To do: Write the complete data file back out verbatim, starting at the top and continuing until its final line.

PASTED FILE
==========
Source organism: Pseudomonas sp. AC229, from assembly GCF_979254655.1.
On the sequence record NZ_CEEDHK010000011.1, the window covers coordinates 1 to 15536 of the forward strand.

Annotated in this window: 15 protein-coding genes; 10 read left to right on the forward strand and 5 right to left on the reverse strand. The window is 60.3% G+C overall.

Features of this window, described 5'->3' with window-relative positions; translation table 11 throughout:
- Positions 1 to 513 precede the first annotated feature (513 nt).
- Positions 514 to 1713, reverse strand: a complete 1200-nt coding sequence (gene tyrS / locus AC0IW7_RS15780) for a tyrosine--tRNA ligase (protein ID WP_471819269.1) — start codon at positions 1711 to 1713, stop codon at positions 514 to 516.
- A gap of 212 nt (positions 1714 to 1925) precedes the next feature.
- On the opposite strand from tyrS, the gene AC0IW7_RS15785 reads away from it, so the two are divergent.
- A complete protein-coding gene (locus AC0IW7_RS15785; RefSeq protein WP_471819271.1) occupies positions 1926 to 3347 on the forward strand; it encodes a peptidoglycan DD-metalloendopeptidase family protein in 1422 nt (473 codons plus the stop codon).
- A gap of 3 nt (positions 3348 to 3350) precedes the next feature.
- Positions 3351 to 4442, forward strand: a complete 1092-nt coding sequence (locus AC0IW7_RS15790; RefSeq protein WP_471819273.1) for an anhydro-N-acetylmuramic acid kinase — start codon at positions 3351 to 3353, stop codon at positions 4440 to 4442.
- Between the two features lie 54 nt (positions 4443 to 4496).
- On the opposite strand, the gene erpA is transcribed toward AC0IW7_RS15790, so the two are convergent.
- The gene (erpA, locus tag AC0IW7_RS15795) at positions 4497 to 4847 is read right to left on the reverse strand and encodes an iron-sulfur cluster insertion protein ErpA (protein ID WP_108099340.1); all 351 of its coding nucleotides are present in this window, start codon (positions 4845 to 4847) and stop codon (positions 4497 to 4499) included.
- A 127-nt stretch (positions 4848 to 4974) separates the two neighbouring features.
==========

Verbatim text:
Source organism: Pseudomonas sp. AC229, from assembly GCF_979254655.1.
On the sequence record NZ_CEEDHK010000011.1, the window covers coordinates 1 to 15536 of the forward strand.

Annotated in this window: 15 protein-coding genes; 10 read left to right on the forward strand and 5 right to left on the reverse strand. The window is 60.3% G+C overall.

Features of this window, described 5'->3' with window-relative positions; translation table 11 throughout:
- Positions 1 to 513 precede the first annotated feature (513 nt).
- Positions 514 to 1713, reverse strand: a complete 1200-nt coding sequence (gene tyrS / locus AC0IW7_RS15780) for a tyrosine--tRNA ligase (protein ID WP_471819269.1) — start codon at positions 1711 to 1713, stop codon at positions 514 to 516.
- A gap of 212 nt (positions 1714 to 1925) precedes the next feature.
- On the opposite strand from tyrS, the gene AC0IW7_RS15785 reads away from it, so the two are divergent.
- A complete protein-coding gene (locus AC0IW7_RS15785; RefSeq protein WP_471819271.1) occupies positions 1926 to 3347 on the forward strand; it encodes a peptidoglycan DD-metalloendopeptidase family protein in 1422 nt (473 codons plus the stop codon).
- A gap of 3 nt (positions 3348 to 3350) precedes the next feature.
- Positions 3351 to 4442, forward strand: a complete 1092-nt coding sequence (locus AC0IW7_RS15790; RefSeq protein WP_471819273.1) for an anhydro-N-acetylmuramic acid kinase — start codon at positions 3351 to 3353, stop codon at positions 4440 to 4442.
- Between the two features lie 54 nt (positions 4443 to 4496).
- On the opposite strand, the gene erpA is transcribed toward AC0IW7_RS15790, so the two are convergent.
- The gene (erpA, locus tag AC0IW7_RS15795) at positions 4497 to 4847 is read right to left on the reverse strand and encodes an iron-sulfur cluster insertion protein ErpA (protein ID WP_108099340.1); all 351 of its coding nucleotides are present in this window, start codon (positions 4845 to 4847) and stop codon (positions 4497 to 4499) included.
- A 127-nt stretch (positions 4848 to 4974) separates the two neighbouring features.